MDT: You are an outspoken critic of the comics industry and yet you work within the industry. How do you reconcile the fact that you criticize the industry from which you consistently receive a paycheck? Is it the mindset of changing the industry from the inside, rather than outside of the industry (like a Jimmy Carter of comic books)?
JB: Back that down a notch. I am not a critic of the whole industry, by any means. I am a critic of the wrong-headedness which sometimes — as now — comes to control the industry. To this end, in my little Jimmeny Cricket fashion, I like to keep reminding people of how much more successful the whole thing was, back when we were doing it right.
MDT: In what shape is the comic book industry today?
JB: Coughing blood in a corner. Raped and pillaged. And, alas, the rapers and pillagers are still in charge. They wear different faces, but the attitude remains the same.
MDT: In talking to Jim Starlin, he expressed seeing comics today more as a product. You’ve expressed nearly the same sentiment in saying that selling books is about marketing and not about content. Are those feelings still the same?
JB: In the sense that that seems to be how the Suits see things, yes. Obviously, our job is to sell comic books — but, for me, I’d much rather do it with content than with the latest stupid gimmick!!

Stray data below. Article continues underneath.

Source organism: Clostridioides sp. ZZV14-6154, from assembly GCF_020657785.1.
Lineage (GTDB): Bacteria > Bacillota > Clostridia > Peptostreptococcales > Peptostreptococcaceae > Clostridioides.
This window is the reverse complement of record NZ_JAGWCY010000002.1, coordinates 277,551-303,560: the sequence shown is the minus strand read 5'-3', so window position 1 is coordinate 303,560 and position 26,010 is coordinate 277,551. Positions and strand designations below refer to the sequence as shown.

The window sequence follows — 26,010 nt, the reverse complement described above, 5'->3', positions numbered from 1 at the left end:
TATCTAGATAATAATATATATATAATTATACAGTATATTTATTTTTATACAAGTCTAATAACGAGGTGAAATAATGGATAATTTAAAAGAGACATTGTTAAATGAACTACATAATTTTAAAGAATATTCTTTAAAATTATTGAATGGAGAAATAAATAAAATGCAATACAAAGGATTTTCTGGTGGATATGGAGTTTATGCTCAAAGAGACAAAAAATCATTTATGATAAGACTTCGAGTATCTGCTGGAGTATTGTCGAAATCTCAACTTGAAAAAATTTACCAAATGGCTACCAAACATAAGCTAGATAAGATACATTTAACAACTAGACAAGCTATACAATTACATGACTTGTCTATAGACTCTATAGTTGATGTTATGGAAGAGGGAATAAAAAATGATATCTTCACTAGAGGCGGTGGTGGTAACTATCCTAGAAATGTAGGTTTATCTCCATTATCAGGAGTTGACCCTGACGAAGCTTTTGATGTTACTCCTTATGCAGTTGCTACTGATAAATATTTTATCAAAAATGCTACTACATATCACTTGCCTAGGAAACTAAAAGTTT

MDT: Is there anything that would “save” the comic book industry? If there is no deus ex machina for the industry, then what things would help improve the market (say, to bring back Next Men)?
JB: A time machine would come in handy, right about now. Go back about fifteen years and shoot all those people who didn’t listen when I predicted the present state of the industry as the natural outcome of what the industry was doing, or starting to do, then. Basically — we must get the product back into the maximum number of venues, in cheap and accessible packages. Comics are primarily a cyclical fad, and they depend upon new readers being able to spontaneously discover them, on a spinner rack, at the drugstore, or the Mom & Pop, or the grocery story, or the bus depot, etc., etc. As long as new blood has to make a conscious decision to walk into a comic book shop, looking for comics, and as long as the comics we produce continue to be aimed at the wrong audience – witness Gareb Shamus and his insane attempts, of late, to rekindle the speculator mentality!! – the industry has slim hope of recovery, or even survival.